I use Twitter differently, because it is public by default, whereas FB is private by default: mostly to keep up with thought leaders in my profession. There's less commitment to reading every single thing, especially as relationships are one-sided, rather than mutual as on FB. A lot of the value comes from following the links a Tim O'Reilly shares, being notified of a blog post, etc. Sometimes someone will compose an interesting original tweet, but that's far from being the principal use case.

4:39 AM  
Anonymous Robin said...

I can give you a Human Resources perspective and tell you that Facebook and Twitter have both spilled over into the workplace. I don't just mean that people at work check their Facebook page and "tweet" all day long. More importantly, people have started to lose an understanding of what confidentiality is in the workplace. I work in the healthcare field, and we've already terminated two employees for passing along confidential patient information. Both young workers (under the age of 25). If everyone's personal information is public fodder, then how does one understand where the line is and when it is crossed? As you know, I'm on Facebook. It's sort of my personal soapbox on political and social issues (with the occasional Marx Brothers link). One day, when I have the time, I'll start a blog. But, I agree with you. You're not "blowing this out of proportion." True friendships are neither formed nor maintained on Facebook or Twitter. And knowing the minute-by-minute details of someone's day does not make one a friend.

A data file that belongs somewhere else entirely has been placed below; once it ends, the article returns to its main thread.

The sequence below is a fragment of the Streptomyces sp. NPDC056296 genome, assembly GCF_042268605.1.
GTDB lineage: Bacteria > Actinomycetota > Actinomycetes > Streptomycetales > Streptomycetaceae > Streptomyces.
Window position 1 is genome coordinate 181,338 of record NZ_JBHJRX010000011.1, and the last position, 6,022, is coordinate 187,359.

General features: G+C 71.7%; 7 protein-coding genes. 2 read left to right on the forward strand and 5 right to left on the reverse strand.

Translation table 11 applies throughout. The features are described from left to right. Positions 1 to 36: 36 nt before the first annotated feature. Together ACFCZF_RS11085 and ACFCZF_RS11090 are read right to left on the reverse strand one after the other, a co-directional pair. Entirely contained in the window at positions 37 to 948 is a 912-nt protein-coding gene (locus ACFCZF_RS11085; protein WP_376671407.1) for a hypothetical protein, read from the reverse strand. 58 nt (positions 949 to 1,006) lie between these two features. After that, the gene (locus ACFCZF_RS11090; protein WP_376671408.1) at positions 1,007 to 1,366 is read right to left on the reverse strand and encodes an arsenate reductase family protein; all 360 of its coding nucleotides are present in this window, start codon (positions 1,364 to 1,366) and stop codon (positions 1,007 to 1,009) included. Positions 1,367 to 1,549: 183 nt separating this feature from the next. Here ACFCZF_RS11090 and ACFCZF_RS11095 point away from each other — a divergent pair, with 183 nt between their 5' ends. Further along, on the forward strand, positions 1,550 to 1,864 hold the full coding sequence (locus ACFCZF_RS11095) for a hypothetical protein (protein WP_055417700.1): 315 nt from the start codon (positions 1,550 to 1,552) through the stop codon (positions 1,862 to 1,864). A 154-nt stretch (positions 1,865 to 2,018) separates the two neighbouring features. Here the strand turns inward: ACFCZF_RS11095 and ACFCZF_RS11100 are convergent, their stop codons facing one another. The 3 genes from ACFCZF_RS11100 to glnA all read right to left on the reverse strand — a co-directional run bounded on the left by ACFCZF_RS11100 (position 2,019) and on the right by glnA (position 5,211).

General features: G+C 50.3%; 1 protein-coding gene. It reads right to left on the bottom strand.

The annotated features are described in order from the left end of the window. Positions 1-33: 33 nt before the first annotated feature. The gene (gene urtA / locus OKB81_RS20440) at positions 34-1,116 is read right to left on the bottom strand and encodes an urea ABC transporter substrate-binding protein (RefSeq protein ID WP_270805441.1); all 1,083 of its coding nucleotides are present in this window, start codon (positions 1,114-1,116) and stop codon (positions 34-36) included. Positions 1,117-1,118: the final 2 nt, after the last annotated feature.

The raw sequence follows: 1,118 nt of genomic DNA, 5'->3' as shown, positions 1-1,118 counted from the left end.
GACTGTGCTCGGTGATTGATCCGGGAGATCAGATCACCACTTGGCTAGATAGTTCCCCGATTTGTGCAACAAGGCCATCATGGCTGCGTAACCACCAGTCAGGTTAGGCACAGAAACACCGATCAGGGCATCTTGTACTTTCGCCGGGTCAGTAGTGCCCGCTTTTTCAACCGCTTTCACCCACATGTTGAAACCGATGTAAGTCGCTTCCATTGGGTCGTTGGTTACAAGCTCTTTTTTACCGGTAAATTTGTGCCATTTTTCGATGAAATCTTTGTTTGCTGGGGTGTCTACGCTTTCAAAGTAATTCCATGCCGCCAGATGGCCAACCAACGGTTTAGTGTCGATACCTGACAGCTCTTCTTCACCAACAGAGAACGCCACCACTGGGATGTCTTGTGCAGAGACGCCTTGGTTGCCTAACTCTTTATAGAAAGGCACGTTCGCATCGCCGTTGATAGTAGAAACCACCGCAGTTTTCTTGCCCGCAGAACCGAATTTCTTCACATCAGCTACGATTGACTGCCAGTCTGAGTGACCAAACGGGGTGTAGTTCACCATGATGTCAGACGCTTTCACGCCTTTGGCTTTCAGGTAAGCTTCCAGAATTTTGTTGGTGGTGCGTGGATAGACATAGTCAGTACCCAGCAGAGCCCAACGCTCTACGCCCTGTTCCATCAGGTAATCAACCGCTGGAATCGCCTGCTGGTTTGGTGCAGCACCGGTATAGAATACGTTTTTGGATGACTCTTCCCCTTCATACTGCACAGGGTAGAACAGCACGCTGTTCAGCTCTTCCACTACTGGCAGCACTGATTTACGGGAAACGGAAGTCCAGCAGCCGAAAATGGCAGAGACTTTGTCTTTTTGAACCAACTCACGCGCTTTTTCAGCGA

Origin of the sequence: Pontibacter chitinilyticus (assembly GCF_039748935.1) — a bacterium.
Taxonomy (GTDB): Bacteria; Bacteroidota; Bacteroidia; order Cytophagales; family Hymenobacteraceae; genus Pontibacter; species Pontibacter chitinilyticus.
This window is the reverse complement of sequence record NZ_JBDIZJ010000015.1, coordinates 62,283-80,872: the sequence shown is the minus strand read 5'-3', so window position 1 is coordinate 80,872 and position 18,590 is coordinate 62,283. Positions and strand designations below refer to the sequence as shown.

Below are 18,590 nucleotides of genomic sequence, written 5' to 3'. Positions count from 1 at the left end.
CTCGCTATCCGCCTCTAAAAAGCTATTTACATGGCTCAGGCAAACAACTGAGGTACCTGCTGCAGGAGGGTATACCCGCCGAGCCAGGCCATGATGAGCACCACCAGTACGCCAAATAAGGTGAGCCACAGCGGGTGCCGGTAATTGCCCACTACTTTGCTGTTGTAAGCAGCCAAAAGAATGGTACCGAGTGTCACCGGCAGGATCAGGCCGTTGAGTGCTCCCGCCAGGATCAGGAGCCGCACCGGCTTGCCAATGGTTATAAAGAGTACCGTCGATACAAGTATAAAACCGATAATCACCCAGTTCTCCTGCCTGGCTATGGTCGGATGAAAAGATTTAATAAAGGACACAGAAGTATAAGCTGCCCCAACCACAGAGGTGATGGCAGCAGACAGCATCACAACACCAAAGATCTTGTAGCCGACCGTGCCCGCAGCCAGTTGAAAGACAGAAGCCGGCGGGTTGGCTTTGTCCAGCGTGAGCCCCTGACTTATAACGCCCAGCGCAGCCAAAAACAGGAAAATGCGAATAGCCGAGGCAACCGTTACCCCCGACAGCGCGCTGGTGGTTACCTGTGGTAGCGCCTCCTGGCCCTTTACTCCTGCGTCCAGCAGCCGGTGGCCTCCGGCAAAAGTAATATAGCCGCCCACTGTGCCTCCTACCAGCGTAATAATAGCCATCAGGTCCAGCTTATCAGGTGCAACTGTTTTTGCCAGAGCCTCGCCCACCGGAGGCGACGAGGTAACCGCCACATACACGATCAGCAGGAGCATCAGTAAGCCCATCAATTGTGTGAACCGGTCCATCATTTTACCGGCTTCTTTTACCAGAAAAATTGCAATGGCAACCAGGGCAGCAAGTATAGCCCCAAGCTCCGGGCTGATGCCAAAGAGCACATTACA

8:46 AM  
Blogger Richard said...

This was a bore, and I stopped reading it after you said you decline friend requests, which is the sign of a true asshole.

I am no longer your friend.

Can we have lunch next week?

7:06 PM  
Blogger Unknown said...

A few years ago, I met another woman in a class. We sat near one another and often talked after class. One night the professor, speaking to me, referred to "you and your friend." My classmate said, "We don't yet know one another well enough to be friends, but I think we might get to that point." We have, and I value her friendship so much more, knowing it is not bestowed lightly.

So I won't ask to be your Facebook friend, but I will come back to your blog.

9:58 PM  
Blogger Stacy said...

I actually sort of love Facebook and Twitter. For me, it's been less about forming or maintaining friendships than being places where I conveniently keep up on news in my industries (film composing and writing). I just learned of a composing competition on Twitter I might never have heard about otherwise.

On the other hand, I think you're right that these sites tend to foster a sense of narcissism and sometimes, stupidity. I shouldn't laugh at people who get fired from jobs from posting on their FB and Twitter accounts, like this guy -,23599,22756398-401,00.html - but I do.

12:36 PM  
Blogger Unknown said...

I use FB to spy on my family. One son is there and I get to occasionally see what he's up to - same for my 6 nieces and nephews. They don't write to elderly aunts .. or call ... and now I'm thousands of miles away.

I will have to think about how it affects friendships and just what that term means in today's world.

FB can be a real time waster - I prefer real emails.